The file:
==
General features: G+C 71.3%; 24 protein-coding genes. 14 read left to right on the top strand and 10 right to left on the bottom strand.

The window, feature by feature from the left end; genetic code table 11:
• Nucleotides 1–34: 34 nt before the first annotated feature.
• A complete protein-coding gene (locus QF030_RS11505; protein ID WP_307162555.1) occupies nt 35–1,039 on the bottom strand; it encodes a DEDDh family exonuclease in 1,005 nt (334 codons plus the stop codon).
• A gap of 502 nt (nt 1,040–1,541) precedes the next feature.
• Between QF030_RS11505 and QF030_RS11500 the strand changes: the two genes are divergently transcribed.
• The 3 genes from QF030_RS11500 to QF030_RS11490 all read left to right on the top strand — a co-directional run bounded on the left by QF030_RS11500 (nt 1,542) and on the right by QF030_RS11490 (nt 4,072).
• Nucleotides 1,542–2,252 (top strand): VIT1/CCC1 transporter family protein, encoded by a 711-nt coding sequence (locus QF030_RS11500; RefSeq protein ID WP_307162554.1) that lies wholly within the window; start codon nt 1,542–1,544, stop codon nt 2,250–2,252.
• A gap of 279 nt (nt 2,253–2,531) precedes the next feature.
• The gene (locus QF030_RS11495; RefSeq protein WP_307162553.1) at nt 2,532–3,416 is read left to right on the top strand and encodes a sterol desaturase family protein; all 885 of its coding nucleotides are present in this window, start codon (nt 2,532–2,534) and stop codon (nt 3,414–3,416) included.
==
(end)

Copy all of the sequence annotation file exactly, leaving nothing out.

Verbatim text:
General features: G+C 71.3%; 24 protein-coding genes. 14 read left to right on the top strand and 10 right to left on the bottom strand.

The window, feature by feature from the left end; genetic code table 11:
• Nucleotides 1–34: 34 nt before the first annotated feature.
• A complete protein-coding gene (locus QF030_RS11505; protein ID WP_307162555.1) occupies nt 35–1,039 on the bottom strand; it encodes a DEDDh family exonuclease in 1,005 nt (334 codons plus the stop codon).
• A gap of 502 nt (nt 1,040–1,541) precedes the next feature.
• Between QF030_RS11505 and QF030_RS11500 the strand changes: the two genes are divergently transcribed.
• The 3 genes from QF030_RS11500 to QF030_RS11490 all read left to right on the top strand — a co-directional run bounded on the left by QF030_RS11500 (nt 1,542) and on the right by QF030_RS11490 (nt 4,072).
• Nucleotides 1,542–2,252 (top strand): VIT1/CCC1 transporter family protein, encoded by a 711-nt coding sequence (locus QF030_RS11500; RefSeq protein ID WP_307162554.1) that lies wholly within the window; start codon nt 1,542–1,544, stop codon nt 2,250–2,252.
• A gap of 279 nt (nt 2,253–2,531) precedes the next feature.
• The gene (locus QF030_RS11495; RefSeq protein WP_307162553.1) at nt 2,532–3,416 is read left to right on the top strand and encodes a sterol desaturase family protein; all 885 of its coding nucleotides are present in this window, start codon (nt 2,532–2,534) and stop codon (nt 3,414–3,416) included.